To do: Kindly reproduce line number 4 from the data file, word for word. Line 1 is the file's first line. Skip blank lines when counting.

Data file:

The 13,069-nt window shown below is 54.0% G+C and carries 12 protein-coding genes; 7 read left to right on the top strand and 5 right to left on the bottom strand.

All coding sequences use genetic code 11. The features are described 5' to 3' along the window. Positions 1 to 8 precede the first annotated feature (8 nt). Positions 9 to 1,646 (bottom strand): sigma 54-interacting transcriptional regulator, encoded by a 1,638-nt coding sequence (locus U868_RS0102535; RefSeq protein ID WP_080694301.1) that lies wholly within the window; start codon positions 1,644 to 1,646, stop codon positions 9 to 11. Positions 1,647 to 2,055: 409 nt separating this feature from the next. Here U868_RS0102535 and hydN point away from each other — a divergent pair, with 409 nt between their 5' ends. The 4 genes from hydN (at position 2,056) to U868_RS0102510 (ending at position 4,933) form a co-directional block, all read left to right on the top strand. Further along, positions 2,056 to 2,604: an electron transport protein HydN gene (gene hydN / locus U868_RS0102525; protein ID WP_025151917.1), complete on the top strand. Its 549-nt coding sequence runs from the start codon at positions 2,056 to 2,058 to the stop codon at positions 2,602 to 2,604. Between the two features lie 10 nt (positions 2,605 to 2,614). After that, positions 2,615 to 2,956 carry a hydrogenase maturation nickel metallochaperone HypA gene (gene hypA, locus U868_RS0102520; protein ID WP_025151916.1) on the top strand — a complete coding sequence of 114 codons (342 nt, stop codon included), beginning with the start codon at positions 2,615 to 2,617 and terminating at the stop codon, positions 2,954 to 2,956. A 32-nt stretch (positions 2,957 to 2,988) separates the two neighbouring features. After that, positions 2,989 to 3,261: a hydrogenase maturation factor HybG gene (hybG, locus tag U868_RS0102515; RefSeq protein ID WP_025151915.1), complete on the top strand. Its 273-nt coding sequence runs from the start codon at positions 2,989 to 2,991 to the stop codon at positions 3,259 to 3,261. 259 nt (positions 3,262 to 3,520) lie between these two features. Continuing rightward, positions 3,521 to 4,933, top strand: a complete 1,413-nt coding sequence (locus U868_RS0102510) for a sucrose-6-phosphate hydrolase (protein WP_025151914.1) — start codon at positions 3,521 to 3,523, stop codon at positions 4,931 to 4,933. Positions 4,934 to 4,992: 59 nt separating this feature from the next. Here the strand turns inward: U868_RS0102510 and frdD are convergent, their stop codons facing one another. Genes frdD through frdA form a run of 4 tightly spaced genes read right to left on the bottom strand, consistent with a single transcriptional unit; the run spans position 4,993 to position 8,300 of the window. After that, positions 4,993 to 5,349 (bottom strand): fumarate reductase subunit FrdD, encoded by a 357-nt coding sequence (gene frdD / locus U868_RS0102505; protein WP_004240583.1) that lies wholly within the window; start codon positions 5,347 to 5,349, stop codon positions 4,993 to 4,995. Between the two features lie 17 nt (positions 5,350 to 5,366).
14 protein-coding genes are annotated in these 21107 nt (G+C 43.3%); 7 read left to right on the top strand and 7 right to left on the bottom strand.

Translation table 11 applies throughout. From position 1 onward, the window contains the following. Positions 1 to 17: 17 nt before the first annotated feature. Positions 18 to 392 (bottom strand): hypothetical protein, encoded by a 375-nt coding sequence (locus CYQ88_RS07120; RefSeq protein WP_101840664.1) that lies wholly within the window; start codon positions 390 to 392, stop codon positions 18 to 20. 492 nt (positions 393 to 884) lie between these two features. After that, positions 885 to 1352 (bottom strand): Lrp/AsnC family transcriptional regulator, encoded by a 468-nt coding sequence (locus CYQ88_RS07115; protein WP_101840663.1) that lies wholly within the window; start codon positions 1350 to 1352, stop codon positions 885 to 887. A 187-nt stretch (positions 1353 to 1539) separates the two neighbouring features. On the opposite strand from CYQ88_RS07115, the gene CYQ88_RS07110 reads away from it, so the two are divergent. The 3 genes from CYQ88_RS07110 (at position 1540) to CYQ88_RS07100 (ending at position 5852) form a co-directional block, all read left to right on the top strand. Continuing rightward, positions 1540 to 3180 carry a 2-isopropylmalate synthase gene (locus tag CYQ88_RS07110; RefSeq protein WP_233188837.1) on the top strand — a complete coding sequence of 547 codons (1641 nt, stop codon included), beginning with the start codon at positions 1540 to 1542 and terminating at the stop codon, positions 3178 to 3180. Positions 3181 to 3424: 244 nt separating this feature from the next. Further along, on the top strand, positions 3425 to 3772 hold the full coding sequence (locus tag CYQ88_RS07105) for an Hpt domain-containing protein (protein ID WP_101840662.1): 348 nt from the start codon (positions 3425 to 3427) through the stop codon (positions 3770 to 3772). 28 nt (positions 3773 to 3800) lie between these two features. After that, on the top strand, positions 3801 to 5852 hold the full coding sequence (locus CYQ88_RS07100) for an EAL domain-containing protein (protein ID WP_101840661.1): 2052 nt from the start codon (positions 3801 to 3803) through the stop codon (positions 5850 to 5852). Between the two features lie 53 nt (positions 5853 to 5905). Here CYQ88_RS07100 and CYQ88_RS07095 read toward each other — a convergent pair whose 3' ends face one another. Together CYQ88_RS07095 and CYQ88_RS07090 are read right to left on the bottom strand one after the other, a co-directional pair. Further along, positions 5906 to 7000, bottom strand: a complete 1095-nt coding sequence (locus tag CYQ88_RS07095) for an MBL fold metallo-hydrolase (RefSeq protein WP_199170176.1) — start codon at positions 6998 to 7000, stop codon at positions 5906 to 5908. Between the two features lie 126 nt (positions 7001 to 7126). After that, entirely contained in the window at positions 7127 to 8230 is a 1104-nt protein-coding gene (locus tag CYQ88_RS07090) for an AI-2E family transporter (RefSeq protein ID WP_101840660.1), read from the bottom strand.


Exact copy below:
Translation table 11 applies throughout. From position 1 onward, the window contains the following. Positions 1 to 17: 17 nt before the first annotated feature. Positions 18 to 392 (bottom strand): hypothetical protein, encoded by a 375-nt coding sequence (locus CYQ88_RS07120; RefSeq protein WP_101840664.1) that lies wholly within the window; start codon positions 390 to 392, stop codon positions 18 to 20. 492 nt (positions 393 to 884) lie between these two features. After that, positions 885 to 1352 (bottom strand): Lrp/AsnC family transcriptional regulator, encoded by a 468-nt coding sequence (locus CYQ88_RS07115; protein WP_101840663.1) that lies wholly within the window; start codon positions 1350 to 1352, stop codon positions 885 to 887. A 187-nt stretch (positions 1353 to 1539) separates the two neighbouring features. On the opposite strand from CYQ88_RS07115, the gene CYQ88_RS07110 reads away from it, so the two are divergent. The 3 genes from CYQ88_RS07110 (at position 1540) to CYQ88_RS07100 (ending at position 5852) form a co-directional block, all read left to right on the top strand. Continuing rightward, positions 1540 to 3180 carry a 2-isopropylmalate synthase gene (locus tag CYQ88_RS07110; RefSeq protein WP_233188837.1) on the top strand — a complete coding sequence of 547 codons (1641 nt, stop codon included), beginning with the start codon at positions 1540 to 1542 and terminating at the stop codon, positions 3178 to 3180. Positions 3181 to 3424: 244 nt separating this feature from the next. Further along, on the top strand, positions 3425 to 3772 hold the full coding sequence (locus tag CYQ88_RS07105) for an Hpt domain-containing protein (protein ID WP_101840662.1): 348 nt from the start codon (positions 3425 to 3427) through the stop codon (positions 3770 to 3772). 28 nt (positions 3773 to 3800) lie between these two features. After that, on the top strand, positions 3801 to 5852 hold the full coding sequence (locus CYQ88_RS07100) for an EAL domain-containing protein (protein ID WP_101840661.1): 2052 nt from the start codon (positions 3801 to 3803) through the stop codon (positions 5850 to 5852). Between the two features lie 53 nt (positions 5853 to 5905). Here CYQ88_RS07100 and CYQ88_RS07095 read toward each other — a convergent pair whose 3' ends face one another. Together CYQ88_RS07095 and CYQ88_RS07090 are read right to left on the bottom strand one after the other, a co-directional pair. Further along, positions 5906 to 7000, bottom strand: a complete 1095-nt coding sequence (locus tag CYQ88_RS07095) for an MBL fold metallo-hydrolase (RefSeq protein WP_199170176.1) — start codon at positions 6998 to 7000, stop codon at positions 5906 to 5908. Between the two features lie 126 nt (positions 7001 to 7126). After that, entirely contained in the window at positions 7127 to 8230 is a 1104-nt protein-coding gene (locus tag CYQ88_RS07090) for an AI-2E family transporter (RefSeq protein ID WP_101840660.1), read from the bottom strand.